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UE.39: Cedric Woo

UE.39: Cedric Woo
Adam Tiran

For a selector like Cedric Woo, the old adage “It’s not just the records you play, it’s the way you play them” rings true.

My first encounter with Cedric came during last month’s heralded Houghton Festival. Already a couple of days into proceedings, the energy in our group had dipped a little so we turned to the warm and elegant environs of the Brilliant Corners yurt, in search of inspiration and somewhere to replenish leg juice. Far more than just a stop-gap, this diversion would turn out to be our highlight of the weekend.

Brilliant Corners @ Houghton

Brilliant Corners @ Houghton. Image: Jake Davis

On entering, the sounds of percussive roots music reverberated around the amber-hued tent and between the swaying mass of loose, mellow, yet utterly absorbed bodies. Warmth in people, temperature and sound emanated from the room; we’d found what we were looking for and had been met with a vibe that stopped us fully in our tracks. We slinked our way to the front in search of immersion from the impeccable Klipschorn speakers that punctuated the booth, by now pushing out the sounds of vintage US house from Larry Heard and Blaze with a soft yet firm resonance. The man behind the rotaries, playing each record in its entirety yet with a remarkable sense of continuation between every transition, was Cedric Woo.

Unwittingly, we’d just fallen hook, line and sinker for the Beauty And The Beat vibe. Run by Cedric and friends Cyril Cornet and Jem, BATB is a party in the vein of the New York and London loft parties first inspired by the likes of David Mancuso, Colleen ‘Cosmo’ Murphy and their globe-trotting acolytes. It describes itself as “a full-on, freeform, no-limits, psychedelic dance party”, with a wide-spanning music policy and analogue sound system more evocative of a house party than a club. Lo and behold, we found ourselves in the midst at the very next instalment at Total Refreshment Centre.

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Let’s be absolutely clear here, we’re extremely late to the party on this one. BATB has already been running for over twelve years and this fascinating and comprehensive retelling of the party’s origins and history to date is well worth a read. But the ethos behind the party is a simple two-pronged concept: superior sound quality and an unwavering focus on the vibe above all else. There’s very little in the way of technical trickery behind the decks. Only rarely is so much as a filter employed, and even then just for a passing moment, and you’re just as hard pressed to hear much in the way of beatmatching. It’s a party for dancing, plain and simple. It’s a party that throws out all the noise, hype and distraction from modern day clubbing, and replaces it with an emotive, introspective selection of worldly rhythms, all played at a natural pace for their mature, sexy, diverse and sartorially tuned-in audience.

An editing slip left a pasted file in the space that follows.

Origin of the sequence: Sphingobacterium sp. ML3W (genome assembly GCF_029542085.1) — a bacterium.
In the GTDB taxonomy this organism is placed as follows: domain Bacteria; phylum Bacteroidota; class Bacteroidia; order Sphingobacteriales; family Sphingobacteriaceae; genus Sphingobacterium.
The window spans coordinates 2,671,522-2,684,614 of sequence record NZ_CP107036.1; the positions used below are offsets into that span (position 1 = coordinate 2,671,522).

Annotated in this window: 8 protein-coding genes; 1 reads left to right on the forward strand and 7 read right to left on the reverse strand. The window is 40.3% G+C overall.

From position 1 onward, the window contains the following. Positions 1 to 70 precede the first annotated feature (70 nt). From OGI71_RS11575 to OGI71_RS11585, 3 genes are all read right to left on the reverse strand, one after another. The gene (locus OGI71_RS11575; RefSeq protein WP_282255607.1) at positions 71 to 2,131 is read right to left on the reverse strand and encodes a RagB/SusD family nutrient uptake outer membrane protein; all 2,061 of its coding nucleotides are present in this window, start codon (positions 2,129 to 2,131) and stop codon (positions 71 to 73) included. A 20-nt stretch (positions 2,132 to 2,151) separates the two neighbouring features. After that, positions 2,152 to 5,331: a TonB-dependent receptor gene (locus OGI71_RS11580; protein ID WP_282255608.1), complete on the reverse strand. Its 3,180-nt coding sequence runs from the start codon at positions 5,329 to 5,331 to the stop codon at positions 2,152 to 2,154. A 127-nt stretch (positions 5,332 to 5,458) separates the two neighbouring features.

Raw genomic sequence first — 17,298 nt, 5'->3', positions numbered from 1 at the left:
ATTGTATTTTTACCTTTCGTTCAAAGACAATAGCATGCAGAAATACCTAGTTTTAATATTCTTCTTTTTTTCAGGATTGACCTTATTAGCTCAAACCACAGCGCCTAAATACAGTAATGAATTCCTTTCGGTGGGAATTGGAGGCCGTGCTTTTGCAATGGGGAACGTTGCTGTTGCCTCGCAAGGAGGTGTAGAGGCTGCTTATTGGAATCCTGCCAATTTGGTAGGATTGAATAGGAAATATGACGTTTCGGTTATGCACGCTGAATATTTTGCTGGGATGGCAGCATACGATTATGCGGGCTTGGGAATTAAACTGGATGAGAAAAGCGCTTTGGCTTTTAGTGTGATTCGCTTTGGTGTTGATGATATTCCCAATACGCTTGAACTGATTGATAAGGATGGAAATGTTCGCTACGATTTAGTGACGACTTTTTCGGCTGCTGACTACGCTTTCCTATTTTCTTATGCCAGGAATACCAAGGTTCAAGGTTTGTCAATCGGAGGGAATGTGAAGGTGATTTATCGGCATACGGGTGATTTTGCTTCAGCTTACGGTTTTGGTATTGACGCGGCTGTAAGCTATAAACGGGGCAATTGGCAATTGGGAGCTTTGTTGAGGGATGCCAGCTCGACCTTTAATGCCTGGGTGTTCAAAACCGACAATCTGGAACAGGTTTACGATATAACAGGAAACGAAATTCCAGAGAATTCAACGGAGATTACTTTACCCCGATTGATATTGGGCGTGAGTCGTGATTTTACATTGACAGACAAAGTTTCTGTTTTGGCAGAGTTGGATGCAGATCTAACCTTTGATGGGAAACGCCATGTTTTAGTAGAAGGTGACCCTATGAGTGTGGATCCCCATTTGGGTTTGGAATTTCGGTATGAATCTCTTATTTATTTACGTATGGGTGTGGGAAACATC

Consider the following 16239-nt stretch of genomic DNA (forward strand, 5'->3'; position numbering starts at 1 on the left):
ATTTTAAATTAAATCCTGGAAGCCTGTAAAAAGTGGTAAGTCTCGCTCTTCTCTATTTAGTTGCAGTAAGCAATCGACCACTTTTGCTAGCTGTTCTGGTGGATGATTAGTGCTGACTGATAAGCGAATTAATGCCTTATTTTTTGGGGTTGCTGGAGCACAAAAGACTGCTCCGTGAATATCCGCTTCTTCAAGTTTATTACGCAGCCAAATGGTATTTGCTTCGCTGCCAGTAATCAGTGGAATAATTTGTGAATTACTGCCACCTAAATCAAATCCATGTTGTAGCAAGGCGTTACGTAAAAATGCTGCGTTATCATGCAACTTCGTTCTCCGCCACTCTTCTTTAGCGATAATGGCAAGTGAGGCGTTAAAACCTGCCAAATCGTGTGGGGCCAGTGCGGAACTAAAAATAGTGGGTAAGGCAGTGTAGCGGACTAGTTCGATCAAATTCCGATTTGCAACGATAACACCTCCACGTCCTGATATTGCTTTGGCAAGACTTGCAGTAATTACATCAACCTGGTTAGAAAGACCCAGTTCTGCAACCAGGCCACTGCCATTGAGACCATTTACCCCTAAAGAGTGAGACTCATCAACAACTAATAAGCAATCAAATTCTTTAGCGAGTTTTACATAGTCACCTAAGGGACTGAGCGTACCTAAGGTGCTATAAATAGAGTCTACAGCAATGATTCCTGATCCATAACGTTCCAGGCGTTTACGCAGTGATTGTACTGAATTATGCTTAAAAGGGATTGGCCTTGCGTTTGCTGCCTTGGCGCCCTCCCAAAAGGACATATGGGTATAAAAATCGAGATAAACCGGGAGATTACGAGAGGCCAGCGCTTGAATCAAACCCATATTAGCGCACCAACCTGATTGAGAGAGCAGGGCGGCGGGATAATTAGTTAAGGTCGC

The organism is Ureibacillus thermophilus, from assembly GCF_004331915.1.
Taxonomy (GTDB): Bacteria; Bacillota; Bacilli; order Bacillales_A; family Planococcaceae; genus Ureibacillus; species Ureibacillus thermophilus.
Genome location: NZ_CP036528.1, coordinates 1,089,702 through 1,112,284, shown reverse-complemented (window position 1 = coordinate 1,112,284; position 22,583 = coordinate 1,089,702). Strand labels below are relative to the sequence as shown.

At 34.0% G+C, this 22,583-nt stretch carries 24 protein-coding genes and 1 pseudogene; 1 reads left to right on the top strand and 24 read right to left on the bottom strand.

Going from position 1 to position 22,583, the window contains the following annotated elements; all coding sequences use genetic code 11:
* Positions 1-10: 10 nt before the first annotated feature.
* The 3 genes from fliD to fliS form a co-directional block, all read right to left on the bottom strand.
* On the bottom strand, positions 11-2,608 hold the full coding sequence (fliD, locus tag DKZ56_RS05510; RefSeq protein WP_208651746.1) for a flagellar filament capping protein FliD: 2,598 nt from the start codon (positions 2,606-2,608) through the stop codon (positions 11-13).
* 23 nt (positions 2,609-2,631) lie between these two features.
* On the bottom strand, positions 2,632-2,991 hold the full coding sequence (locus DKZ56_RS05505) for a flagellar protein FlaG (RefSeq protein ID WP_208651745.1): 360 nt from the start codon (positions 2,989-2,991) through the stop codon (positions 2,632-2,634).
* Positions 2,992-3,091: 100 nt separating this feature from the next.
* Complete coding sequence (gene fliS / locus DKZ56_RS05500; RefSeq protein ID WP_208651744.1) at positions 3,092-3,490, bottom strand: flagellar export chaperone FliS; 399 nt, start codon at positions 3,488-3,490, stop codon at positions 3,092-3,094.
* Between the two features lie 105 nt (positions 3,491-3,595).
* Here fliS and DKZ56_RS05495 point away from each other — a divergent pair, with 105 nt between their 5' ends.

“I think that very often the music we play combines a sense of rhythmic density and relative complexity with a degree of accessibility and melody…but this isn’t a fixed rule” (Jem, BATB)

Cedric and BATB may hark back to a lost era in dance music, but it’s one that’s clearly in high demand – they typically pack out whichever venue they’re visiting way before midnight – amongst the dearth of decent venues, and the prevalence of appalling sound quality and flat, uninspiring programming in London today. So when, like Cedric, you’ve been mentored by the great Mancuso himself, it’s pretty unlikely you’re going to have much time for subpar nightlife.

Originally from Clermont-Ferrand, a small university city just outside of Lyon, Cedric’s move to London on the turn of the millennium saw him co-found the VOICES collective, a similarly multifarious event that ended up at Plastic People with guests like Daniel Wang and Victor Rosado. He’s since been a participant at the 2005 Red Bull Music Academy in Seattle, become involved with the Brilliant Corners gang – a likeminded audiophilic crew within which he appears to have found a home – and most recently appeared on Boiler Room alongside tropical outfits Flamingods and Meridian Brothers. And just in case you thought it was only about the music, he’s also a champion triathlete and ironman. All about that balance!


We’re honoured to host here a magnificent two hour recording of Cedric’s set from the last Beauty And The Beat, earlier in September at Total Refreshment Centre – and it’s really quite the journey. From percussive West African workouts to blistering Brazilian boogie, jazz that ranges from the smooth to the spiritual, golden era disco to Latin lamentations, all the way through to early house and breaks, there’s such variety that one can only really group them together as ‘physical’ music. Bring your dancin’ shoes.

João Cirilo – Po D’Terra
Gal Costa – Relance
Rabo De Saia – Ripa Na Xulipa (Extended Charles Maurice Version)
Mamba Percussions – Samba
Don Cunningham Quartet – Tabu
The Sahib Shihab Quintet – Seeds
Nat Adderley Septet – K. High
Kasra V – Fantasy
T.P.O. – Punk Inc. (Hiroshi’s Dub)
Lord Of the Isles – Sunrise 89
Young Wolf – Kabuki (Spiritual Version)
Leonidas & Hobbes – Heavy Weather (Balearic Acid Mix)
Mr Fingers – Can You Feel It
Rah Band – Messages From the Start
Peter Hunningale – Untamed Dub
Stevie Wonder – Love Light In Flight
Blindboy – I Dream
Mickey Hart – Island Groove
Maria Rita – Lamento Africano / Rictus
Sanzah – Sounouh
African Vibration – Hinde
Junior Murvin – Jack Slick
Alton Ellis – Ain’t That Loving You
Eric Brouta – Machine A Lanmou
Arnold Blair – Finally Made It Home

Image credits: Miguel Echeverria